I no therefore I can. Or knot.
There’s an old country joke that you probably know. A Lost Driver stops to ask the way from a gentleman walking along the narrow lane. The Walker has the knees of his moleskins tied with baler twine and the band of his battered felt hat decorated with two cock pheasant tail feathers. The Lost Driver pulls up beside the Walker and opens his window. ‘Good morning”, he says, “can you tell me how to get to Manuden?’ The Walker stops, turns to look at the Lost Driver and takes the straw out of his mouth, he clasps his hands behind his back and answers, ‘Hmm. Get to Manuden eh… Well, I wouldn’t start from here.’
On January 10, 2014, the TES published a feature article by their behaviour expert, Tom Bennett, entitled, ‘I know Therefore I Can’. (http://www.tes.co.uk/article.aspx?storyCode=6389557) In the article, Tom makes the argument for schools privileging the teaching of knowledge (by which he means know-what or facts) over time spent developing (by which he means know-how or knowledge). He maintains there is no false dichotomy in categorising these two separately things and the impact of losing time on developing knowledge (he calls doing skill acquisition tasks) He states that this disproportionately affects the poor, magnifies the disadvantages they already suffer and is unhelpful in the fight against inequality. A solid core of Knowledge (meaning know-what), he maintains, attracts other pieces of knowledge, by a process similar to gravity. Knowing stuff can be represented as physical mass. The existing mass of knowledge captures and drags in what he terms ‘other fragments of wisdom’, further increasing its own mass gravitational influence; its own power to capture more matter.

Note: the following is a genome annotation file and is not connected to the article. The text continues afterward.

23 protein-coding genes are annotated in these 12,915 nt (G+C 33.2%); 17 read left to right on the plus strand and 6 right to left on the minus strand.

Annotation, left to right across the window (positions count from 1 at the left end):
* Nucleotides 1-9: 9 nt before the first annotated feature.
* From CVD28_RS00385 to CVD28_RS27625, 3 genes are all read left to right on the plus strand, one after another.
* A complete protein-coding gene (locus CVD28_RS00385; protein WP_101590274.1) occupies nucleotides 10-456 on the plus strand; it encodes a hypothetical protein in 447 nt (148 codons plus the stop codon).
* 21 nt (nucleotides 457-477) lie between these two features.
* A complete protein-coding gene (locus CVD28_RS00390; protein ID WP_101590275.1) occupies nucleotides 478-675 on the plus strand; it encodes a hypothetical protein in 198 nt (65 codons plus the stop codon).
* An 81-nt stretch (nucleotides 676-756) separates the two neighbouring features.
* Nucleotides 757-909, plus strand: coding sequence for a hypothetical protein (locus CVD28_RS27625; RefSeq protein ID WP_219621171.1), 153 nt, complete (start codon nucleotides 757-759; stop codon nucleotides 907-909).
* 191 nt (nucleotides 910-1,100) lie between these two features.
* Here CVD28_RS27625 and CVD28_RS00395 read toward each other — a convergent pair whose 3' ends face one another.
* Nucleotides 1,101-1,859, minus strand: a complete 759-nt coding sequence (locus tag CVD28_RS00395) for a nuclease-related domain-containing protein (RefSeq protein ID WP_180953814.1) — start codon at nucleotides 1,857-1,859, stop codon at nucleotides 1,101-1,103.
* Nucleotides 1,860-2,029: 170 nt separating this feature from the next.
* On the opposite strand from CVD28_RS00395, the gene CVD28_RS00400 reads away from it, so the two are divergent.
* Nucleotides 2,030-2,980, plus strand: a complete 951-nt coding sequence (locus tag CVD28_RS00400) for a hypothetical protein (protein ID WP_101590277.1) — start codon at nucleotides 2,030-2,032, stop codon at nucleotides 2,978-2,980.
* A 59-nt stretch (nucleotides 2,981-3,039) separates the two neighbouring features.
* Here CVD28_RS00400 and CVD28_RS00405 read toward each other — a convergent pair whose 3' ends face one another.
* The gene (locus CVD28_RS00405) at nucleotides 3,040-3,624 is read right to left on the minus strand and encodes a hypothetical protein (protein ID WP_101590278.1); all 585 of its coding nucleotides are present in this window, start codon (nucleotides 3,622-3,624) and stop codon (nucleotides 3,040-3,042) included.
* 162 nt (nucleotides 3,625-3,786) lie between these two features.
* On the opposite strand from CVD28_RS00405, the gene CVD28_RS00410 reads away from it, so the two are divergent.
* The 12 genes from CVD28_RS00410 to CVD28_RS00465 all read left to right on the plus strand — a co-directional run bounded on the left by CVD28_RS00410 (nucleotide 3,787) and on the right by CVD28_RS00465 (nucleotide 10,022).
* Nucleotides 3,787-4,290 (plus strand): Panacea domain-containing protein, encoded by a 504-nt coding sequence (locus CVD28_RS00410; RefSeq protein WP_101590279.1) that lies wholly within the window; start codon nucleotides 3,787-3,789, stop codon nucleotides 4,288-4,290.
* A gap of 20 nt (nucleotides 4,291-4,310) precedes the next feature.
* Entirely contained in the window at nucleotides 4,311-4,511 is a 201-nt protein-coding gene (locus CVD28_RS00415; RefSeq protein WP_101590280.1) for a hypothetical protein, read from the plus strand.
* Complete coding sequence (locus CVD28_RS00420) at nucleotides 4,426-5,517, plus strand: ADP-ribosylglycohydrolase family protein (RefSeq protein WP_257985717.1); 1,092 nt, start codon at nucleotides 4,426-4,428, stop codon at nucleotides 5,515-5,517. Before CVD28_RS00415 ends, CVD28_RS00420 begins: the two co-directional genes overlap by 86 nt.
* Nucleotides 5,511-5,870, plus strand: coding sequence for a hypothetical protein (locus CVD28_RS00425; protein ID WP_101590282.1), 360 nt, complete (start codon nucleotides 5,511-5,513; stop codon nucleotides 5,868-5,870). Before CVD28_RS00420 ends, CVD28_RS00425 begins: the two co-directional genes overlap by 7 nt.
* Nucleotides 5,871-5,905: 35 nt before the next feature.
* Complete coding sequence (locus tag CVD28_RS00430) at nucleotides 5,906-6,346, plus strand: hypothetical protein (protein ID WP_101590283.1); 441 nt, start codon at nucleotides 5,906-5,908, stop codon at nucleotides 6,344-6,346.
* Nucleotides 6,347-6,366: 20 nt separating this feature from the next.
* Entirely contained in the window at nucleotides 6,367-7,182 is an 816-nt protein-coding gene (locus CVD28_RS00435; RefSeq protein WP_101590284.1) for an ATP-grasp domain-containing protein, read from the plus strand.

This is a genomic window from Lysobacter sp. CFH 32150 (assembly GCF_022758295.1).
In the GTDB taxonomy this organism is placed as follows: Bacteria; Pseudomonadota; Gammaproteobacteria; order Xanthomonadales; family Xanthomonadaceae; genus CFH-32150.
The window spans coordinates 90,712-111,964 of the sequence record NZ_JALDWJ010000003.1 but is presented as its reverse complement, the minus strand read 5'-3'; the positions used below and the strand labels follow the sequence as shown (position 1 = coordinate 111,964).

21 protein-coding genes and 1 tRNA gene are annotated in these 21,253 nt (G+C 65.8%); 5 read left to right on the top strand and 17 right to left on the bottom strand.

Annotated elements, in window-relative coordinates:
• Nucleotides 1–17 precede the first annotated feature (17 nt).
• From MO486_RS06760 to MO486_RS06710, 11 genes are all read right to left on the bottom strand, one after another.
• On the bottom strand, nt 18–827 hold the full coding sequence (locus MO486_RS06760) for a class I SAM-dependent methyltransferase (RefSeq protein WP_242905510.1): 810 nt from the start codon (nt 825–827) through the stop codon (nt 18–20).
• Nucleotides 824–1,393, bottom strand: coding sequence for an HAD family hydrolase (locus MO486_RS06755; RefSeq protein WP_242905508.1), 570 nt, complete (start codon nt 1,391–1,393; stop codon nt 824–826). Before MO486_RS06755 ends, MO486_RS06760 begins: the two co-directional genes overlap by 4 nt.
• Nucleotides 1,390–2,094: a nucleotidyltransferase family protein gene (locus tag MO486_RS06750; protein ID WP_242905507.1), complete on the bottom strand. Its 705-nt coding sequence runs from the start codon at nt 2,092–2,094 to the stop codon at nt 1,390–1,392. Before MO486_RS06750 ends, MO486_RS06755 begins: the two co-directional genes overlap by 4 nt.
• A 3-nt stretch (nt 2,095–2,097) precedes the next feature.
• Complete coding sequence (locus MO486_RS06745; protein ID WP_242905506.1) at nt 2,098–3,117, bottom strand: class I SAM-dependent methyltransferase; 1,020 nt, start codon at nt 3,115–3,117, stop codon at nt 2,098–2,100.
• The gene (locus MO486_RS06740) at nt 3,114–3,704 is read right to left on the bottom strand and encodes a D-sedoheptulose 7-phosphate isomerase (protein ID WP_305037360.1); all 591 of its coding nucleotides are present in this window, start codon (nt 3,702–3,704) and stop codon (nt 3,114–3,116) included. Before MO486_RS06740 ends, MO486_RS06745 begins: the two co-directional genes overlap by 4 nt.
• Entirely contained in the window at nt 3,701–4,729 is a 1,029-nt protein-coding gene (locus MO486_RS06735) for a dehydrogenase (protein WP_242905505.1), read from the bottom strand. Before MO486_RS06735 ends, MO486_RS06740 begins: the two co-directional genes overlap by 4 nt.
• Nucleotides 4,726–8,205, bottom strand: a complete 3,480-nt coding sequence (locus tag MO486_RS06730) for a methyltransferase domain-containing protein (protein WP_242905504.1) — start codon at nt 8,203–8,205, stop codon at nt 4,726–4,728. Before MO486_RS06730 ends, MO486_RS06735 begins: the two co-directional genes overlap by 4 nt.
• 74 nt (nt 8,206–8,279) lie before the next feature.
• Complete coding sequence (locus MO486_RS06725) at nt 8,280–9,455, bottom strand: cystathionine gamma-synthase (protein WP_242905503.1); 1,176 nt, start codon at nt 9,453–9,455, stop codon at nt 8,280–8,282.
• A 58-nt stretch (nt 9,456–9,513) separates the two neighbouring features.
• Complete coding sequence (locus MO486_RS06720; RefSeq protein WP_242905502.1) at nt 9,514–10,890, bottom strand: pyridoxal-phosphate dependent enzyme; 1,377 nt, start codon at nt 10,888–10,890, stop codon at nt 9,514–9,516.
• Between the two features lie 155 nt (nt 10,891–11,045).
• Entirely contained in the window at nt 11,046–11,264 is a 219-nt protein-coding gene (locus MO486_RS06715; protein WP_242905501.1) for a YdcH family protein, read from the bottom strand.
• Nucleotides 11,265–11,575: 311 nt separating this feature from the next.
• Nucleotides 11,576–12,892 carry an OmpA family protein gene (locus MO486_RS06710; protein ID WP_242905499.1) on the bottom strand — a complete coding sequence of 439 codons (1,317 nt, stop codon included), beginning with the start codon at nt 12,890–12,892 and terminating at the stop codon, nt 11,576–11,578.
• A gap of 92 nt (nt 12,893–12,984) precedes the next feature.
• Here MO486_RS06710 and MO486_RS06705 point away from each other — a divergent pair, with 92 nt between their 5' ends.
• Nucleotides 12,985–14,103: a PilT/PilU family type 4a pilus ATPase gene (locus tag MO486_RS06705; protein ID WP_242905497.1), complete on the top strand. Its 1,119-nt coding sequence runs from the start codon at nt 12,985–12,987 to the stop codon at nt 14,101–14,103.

This is a beguiling argument. It offers an interesting and uncomplicated analogy and cloaks itself in the language of empowerment. Teaching children facts, it seems, is a virtuous cause, practiced by those on the side of the good. It is a moral and social crusade that will educate and emancipate the poor, freeing them from their ignorance and gaining them access to social mobility. Who could argue against that?
Social responsibility is certainly a fine cause and one we would all agree is worth supporting. But is Tom’s suggested route the best way to get there? Before we set off it would be a very good idea to make sure the suggested path is, in fact, the road to Manuden.
We should start by ignoring the argument that one path is morally superior to the other. Tom implies that some people in education, notably those supporting the idea of developing students’ know-how are advocating keeping children ignorant or denying them access to know-what, facts or information. That is clearly a false argument, misrepresenting one side of the argument and then arguing against it. It’s easier than dealing with the substantive issues, because the misrepresenter retains control without doing any hard work.
But what about this idea that schools should privilege the teaching of know-what (facts) over the development of know-how (skills)? There is after all only a very limited amount of time that children spend in school and shouldn’t schools spend as much of that time as possible doing what is most effective? Again, who would argue against this?